Using the cloud to store, analyze big data

Today's business has a lot of information in its possession, including data accumulated through advanced social media solutions, as well as customer records the company has had for a long time. As organizations move forward, the volumes of files under their control will continue to grow, putting pressure on decision-makers to implement scalable storage environments.

As the big data phenomenon inevitably pushes its way into the private sector, companies are turning to the cloud for several reasons, according to a TechTarget report. Since the cloud is extremely flexible and agile, it can manage large volumes of information without experiencing bottlenecks or performance issues that could jeopardize a firm's ability to remain competitive in today's highly cutthroat business world.

Decision-makers are also turning to cloud computing because the technology gives executives the ability to use advanced analytic solutions, which can transform big data from large, bulky volumes of meaningless records to information that can be used to improve customer experiences, enhance sales and a number of other opportunities.

"The notion that it's just about the size of data [is a common misunderstanding.] The reality is, big data as a term is morphing to describe the complexities of data and also how data is used in the enterprise," said Brian Lent, CTO of Medio, told TechTarget. "I think there's a connotation with big data that you're going to find operational uses for that data versus just storing it."

The benefits of big data
Big data and cloud computing are often seen hand in hand, as the two are virtually made for each other. By using the cloud to analyze and store large volumes of complex files, decision-makers can be more organized and have better control over intellectual property, according to an InformationWeek report. This is especially important today as the cybersecurity landscape continues to grow more menacing.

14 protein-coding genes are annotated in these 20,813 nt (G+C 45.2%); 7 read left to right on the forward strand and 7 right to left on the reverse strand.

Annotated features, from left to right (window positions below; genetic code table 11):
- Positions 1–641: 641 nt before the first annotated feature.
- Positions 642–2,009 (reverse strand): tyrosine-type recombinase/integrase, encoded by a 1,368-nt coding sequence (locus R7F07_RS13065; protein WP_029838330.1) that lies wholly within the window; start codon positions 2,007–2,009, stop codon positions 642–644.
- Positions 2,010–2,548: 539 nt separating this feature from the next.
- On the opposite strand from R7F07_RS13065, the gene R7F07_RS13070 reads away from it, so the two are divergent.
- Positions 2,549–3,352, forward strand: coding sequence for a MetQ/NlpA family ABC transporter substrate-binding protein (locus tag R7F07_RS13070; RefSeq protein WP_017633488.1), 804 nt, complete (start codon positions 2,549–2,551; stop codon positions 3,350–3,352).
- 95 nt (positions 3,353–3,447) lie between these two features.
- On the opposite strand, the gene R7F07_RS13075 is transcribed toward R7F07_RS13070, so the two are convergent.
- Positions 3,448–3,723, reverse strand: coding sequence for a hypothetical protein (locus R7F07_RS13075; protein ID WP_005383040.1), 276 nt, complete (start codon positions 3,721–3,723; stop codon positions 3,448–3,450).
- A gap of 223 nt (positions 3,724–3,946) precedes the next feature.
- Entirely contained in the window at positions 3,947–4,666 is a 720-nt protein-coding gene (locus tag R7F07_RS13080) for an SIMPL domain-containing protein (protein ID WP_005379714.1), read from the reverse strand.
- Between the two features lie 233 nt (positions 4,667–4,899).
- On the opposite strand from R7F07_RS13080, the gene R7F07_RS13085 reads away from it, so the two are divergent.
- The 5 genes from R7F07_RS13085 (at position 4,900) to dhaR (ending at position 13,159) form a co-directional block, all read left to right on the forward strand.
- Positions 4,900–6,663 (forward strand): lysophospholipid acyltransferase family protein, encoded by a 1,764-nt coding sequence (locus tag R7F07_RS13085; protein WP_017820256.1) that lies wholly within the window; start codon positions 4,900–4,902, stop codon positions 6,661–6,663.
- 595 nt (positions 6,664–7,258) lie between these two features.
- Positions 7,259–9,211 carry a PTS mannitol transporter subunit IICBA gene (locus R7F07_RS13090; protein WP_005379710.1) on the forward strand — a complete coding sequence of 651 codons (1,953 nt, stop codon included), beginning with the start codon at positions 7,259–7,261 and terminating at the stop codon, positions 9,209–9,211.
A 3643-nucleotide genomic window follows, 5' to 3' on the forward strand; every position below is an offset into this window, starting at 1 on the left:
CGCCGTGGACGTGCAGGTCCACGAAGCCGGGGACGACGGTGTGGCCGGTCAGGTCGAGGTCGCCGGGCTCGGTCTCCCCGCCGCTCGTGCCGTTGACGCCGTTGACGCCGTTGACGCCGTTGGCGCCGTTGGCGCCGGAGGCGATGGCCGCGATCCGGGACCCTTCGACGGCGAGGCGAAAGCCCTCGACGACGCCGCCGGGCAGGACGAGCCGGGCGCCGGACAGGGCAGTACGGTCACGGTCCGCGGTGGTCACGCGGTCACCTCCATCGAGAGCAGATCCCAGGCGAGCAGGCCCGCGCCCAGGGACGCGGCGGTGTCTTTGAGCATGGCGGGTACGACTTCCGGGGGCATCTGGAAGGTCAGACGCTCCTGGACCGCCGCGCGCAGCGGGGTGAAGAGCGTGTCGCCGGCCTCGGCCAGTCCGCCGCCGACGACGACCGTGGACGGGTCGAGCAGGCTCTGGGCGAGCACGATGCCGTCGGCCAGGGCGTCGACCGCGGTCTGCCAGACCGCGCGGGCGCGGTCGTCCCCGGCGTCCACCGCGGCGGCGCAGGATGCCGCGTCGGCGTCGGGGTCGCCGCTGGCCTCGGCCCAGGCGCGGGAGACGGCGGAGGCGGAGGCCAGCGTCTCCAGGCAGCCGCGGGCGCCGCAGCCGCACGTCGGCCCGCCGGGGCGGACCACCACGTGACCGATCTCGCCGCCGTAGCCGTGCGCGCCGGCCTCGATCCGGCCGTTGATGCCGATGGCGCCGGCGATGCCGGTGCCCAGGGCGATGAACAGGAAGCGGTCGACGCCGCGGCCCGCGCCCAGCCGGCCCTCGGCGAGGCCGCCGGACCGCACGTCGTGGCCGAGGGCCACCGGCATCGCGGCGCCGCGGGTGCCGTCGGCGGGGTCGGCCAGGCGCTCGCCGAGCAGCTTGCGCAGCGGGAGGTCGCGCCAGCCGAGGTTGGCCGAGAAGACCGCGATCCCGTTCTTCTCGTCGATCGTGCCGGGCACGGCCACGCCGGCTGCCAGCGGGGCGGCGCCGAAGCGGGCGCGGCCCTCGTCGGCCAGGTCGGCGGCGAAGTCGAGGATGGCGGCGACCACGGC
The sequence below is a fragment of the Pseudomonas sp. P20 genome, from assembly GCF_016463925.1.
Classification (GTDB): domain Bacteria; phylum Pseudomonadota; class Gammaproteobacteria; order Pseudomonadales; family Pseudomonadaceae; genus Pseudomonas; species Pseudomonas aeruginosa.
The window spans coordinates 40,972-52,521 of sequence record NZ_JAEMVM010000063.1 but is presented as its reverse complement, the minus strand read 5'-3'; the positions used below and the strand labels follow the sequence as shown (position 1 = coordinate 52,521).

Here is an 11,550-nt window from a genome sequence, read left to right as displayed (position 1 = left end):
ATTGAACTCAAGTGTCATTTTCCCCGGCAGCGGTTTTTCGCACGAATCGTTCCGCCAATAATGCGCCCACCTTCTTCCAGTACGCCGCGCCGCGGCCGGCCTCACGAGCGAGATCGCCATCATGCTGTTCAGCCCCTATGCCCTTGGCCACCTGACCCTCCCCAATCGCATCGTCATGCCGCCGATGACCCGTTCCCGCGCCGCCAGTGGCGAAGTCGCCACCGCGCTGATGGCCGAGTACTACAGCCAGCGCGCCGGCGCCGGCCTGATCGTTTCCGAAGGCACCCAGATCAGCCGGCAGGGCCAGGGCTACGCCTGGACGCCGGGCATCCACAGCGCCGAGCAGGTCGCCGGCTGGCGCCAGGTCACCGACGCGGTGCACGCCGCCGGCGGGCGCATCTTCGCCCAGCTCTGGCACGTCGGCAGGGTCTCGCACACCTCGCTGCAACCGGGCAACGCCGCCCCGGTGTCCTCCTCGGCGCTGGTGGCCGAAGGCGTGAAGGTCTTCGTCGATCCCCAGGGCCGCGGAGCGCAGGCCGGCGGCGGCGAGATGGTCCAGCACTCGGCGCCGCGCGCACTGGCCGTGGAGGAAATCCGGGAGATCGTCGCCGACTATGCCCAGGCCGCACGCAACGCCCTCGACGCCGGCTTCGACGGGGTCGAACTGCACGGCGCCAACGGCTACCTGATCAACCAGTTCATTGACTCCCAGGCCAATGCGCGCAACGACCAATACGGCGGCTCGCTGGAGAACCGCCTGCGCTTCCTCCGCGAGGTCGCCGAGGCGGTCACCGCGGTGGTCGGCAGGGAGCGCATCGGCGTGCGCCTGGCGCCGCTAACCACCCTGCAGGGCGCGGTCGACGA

Marketing executives can then use the analyzed data to construct unique methods of attracting and retaining new clients.

"Marketing organizations must first determine and prioritize appropriate marketing use cases for big data, then they can determine which of it is relevant to support their strategies and to take customer action," said Kim Collins, marketing analyst at Gartner, according to InformationWeek.

As big data continues to invade the private sector, executives should consider using the cloud to store and make sense of the complicated resources. In doing so, firms may gain a competitive advantage over companies neglecting to use big data to their advantage.

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